An approach to life called ‘prioritising positivity’ has been linked for the first time to increased well-being.
Prioritising positivity is all about organising your everyday life around activities which bring pleasure.
People who prioritise positivity are not just happier, but also have better relationships, more resilience and are more mindful, the recent study found.
While it might not sound like a controversial conclusion, studies have found that pursuing happiness can backfire.
For example, explicitly trying to feel happier as well as paying to much attention to how happy you feel have both been linked to feeling worse.
Indeed, many people describe happiness as something that comes when it will, rather than when you want.
The recent survey, though, asked 233 people about whether they generally prioritised positivity in their daily, routine decision-making.
The study’s authors explained the results:
“Prioritizing positivity reflects the extent to which individuals seek out positivity by virtue of how they make decisions about how to organize their day-to-day lives.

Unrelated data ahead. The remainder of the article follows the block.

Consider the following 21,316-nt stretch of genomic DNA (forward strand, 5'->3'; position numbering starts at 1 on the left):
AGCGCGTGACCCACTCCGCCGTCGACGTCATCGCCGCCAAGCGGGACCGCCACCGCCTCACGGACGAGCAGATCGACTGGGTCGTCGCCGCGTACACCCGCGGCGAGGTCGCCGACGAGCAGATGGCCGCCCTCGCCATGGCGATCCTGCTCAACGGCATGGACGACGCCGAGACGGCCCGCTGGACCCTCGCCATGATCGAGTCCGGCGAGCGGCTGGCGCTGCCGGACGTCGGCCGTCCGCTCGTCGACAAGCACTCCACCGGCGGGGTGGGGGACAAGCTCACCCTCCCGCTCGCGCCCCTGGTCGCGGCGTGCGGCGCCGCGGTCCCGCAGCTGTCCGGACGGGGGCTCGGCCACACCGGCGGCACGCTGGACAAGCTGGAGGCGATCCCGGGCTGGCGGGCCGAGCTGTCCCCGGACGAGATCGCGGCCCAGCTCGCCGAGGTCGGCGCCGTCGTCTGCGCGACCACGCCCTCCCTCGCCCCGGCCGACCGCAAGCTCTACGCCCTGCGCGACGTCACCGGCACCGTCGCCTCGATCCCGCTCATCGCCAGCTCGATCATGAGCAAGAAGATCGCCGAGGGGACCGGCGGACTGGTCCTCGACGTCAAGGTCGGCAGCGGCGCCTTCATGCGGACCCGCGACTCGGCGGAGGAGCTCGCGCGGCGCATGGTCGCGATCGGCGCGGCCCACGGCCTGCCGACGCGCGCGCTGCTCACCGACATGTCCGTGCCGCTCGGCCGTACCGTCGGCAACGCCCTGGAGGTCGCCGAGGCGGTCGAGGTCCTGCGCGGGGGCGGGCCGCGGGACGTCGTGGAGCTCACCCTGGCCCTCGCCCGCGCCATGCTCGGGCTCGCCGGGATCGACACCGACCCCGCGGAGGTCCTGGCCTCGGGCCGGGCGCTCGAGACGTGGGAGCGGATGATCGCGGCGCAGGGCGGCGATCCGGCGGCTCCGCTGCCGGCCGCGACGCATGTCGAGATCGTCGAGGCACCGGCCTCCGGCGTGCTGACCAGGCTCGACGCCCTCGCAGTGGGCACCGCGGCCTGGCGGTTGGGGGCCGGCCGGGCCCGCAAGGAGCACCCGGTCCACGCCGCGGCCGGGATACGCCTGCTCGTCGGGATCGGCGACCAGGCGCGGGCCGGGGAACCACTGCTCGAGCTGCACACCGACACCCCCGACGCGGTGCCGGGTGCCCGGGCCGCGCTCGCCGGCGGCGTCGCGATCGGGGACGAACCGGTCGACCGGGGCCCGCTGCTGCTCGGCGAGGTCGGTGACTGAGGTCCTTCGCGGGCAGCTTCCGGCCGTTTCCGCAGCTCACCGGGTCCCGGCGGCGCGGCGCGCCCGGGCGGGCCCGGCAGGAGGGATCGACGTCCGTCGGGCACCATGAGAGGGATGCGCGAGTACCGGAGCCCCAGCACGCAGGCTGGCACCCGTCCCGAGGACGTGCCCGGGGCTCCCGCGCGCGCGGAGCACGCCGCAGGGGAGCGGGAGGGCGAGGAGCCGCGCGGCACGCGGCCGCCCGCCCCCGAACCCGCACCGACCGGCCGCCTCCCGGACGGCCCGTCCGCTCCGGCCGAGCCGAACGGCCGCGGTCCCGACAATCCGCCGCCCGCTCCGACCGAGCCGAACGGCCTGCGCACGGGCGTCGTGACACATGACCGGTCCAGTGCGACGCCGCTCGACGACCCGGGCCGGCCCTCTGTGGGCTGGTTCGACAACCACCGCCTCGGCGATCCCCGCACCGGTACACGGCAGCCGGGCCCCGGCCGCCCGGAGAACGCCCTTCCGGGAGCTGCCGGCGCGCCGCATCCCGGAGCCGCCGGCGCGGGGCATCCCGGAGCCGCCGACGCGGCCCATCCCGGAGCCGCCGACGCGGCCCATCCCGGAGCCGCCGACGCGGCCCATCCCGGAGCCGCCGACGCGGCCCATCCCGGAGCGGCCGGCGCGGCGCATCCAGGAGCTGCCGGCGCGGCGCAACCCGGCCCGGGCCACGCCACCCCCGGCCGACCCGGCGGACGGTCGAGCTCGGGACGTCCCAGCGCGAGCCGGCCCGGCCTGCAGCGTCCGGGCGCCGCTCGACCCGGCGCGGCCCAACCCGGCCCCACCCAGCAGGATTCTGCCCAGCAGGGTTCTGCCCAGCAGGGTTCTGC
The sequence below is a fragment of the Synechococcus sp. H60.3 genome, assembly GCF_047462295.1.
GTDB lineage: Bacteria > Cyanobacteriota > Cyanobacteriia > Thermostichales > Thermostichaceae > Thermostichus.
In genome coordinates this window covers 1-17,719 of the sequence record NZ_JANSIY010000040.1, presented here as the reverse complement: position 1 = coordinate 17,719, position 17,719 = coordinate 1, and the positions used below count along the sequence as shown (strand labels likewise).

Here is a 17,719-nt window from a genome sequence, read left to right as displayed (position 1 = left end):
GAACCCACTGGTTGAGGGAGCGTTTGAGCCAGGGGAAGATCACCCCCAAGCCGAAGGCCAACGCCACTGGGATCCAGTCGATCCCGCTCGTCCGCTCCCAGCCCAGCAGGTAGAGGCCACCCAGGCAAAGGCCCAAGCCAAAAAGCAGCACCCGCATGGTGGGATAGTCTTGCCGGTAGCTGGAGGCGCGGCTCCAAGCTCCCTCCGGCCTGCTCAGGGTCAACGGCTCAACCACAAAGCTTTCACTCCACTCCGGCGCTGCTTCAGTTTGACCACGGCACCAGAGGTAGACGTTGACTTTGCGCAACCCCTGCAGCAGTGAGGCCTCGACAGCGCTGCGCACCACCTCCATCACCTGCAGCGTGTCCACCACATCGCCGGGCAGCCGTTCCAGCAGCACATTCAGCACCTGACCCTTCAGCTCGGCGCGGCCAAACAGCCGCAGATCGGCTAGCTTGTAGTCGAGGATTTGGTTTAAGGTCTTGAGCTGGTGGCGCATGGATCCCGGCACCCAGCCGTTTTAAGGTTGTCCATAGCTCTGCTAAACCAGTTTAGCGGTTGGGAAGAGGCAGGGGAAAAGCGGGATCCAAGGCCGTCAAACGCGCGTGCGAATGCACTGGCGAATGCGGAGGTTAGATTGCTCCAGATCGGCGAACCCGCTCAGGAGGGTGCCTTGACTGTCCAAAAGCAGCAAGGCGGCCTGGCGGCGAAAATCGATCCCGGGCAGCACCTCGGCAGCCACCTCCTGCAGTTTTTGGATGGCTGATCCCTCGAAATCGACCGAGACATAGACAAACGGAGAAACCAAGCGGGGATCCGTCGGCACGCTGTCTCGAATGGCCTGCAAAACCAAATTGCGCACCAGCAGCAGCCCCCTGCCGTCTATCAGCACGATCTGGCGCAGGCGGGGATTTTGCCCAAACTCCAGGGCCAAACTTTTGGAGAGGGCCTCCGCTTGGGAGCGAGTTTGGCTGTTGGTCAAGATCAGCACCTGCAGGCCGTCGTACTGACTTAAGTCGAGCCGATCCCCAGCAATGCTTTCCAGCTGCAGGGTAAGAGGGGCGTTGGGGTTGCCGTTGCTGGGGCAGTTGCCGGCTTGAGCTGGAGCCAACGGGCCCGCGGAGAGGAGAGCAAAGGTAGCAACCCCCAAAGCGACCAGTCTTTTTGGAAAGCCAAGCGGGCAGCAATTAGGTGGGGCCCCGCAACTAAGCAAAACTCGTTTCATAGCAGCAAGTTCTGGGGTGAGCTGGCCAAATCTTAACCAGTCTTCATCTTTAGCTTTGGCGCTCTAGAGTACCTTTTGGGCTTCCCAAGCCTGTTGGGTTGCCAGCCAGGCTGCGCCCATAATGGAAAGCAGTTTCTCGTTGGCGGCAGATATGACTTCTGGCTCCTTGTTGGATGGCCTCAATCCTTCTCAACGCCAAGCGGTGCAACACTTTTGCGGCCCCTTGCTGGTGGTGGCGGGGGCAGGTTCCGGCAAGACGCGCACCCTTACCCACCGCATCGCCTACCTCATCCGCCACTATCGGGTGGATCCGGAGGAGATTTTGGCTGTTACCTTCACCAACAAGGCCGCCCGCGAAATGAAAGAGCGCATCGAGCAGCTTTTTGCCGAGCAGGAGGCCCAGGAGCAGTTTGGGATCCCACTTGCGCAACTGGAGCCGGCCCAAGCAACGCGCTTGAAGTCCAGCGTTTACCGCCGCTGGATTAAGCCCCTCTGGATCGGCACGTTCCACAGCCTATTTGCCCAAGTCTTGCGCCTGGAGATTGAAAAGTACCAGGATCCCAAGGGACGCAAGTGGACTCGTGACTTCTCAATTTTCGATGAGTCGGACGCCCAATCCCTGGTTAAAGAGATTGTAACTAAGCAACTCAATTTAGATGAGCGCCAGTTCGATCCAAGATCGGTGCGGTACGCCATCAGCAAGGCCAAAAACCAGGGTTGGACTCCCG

Critically, prioritizing positivity was associated with a host of beneficial well-being indicators, ranging from more frequent positive emotions to less depressive symptomology.
Furthermore, people high in prioritizing positivity may be at an advantage with respect to greater resources, such as self-compassion and ego-resilience, and these links are explained by their more frequent experiences of positive emotions.”
Prioritising positivity likely means quite different things to different people, the authors explain:
“Perhaps people high on prioritizing positivity reserve Saturday afternoons for watching college football or taking their family to a local park.
Maybe others start their weekdays running or drinking tea while reading the New York Times.
Some people may consistently seek out activities that elicit calm and contentment whereas others may seek out excitement and vigor.
The exact behaviors or choices may differ drastically from one person to the next…”
The study was published in the journal Emotion (Catalino et al., 2014)
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